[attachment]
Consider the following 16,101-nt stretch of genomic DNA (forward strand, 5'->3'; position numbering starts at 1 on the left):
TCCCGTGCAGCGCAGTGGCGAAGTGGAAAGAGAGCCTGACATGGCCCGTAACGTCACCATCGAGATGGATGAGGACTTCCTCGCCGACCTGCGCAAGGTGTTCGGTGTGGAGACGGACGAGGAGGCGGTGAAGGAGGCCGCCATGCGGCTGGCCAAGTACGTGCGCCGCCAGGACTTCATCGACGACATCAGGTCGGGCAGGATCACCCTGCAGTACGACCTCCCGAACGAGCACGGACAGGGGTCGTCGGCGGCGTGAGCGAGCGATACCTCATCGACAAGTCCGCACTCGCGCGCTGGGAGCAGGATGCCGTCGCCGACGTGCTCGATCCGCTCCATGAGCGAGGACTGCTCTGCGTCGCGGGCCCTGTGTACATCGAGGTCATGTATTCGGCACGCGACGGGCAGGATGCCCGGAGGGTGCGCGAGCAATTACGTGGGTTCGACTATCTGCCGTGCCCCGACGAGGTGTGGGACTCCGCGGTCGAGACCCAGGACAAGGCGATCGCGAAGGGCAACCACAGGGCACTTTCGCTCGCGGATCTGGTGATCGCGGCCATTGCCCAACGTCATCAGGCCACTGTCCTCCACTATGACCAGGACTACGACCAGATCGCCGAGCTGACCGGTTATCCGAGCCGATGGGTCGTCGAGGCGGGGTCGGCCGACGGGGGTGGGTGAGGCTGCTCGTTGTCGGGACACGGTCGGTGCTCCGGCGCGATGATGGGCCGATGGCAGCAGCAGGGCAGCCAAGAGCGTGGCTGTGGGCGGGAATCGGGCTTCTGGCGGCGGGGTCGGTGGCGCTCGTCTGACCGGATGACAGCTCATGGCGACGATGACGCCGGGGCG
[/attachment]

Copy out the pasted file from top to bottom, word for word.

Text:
Consider the following 16,101-nt stretch of genomic DNA (forward strand, 5'->3'; position numbering starts at 1 on the left):
TCCCGTGCAGCGCAGTGGCGAAGTGGAAAGAGAGCCTGACATGGCCCGTAACGTCACCATCGAGATGGATGAGGACTTCCTCGCCGACCTGCGCAAGGTGTTCGGTGTGGAGACGGACGAGGAGGCGGTGAAGGAGGCCGCCATGCGGCTGGCCAAGTACGTGCGCCGCCAGGACTTCATCGACGACATCAGGTCGGGCAGGATCACCCTGCAGTACGACCTCCCGAACGAGCACGGACAGGGGTCGTCGGCGGCGTGAGCGAGCGATACCTCATCGACAAGTCCGCACTCGCGCGCTGGGAGCAGGATGCCGTCGCCGACGTGCTCGATCCGCTCCATGAGCGAGGACTGCTCTGCGTCGCGGGCCCTGTGTACATCGAGGTCATGTATTCGGCACGCGACGGGCAGGATGCCCGGAGGGTGCGCGAGCAATTACGTGGGTTCGACTATCTGCCGTGCCCCGACGAGGTGTGGGACTCCGCGGTCGAGACCCAGGACAAGGCGATCGCGAAGGGCAACCACAGGGCACTTTCGCTCGCGGATCTGGTGATCGCGGCCATTGCCCAACGTCATCAGGCCACTGTCCTCCACTATGACCAGGACTACGACCAGATCGCCGAGCTGACCGGTTATCCGAGCCGATGGGTCGTCGAGGCGGGGTCGGCCGACGGGGGTGGGTGAGGCTGCTCGTTGTCGGGACACGGTCGGTGCTCCGGCGCGATGATGGGCCGATGGCAGCAGCAGGGCAGCCAAGAGCGTGGCTGTGGGCGGGAATCGGGCTTCTGGCGGCGGGGTCGGTGGCGCTCGTCTGACCGGATGACAGCTCATGGCGACGATGACGCCGGGGCG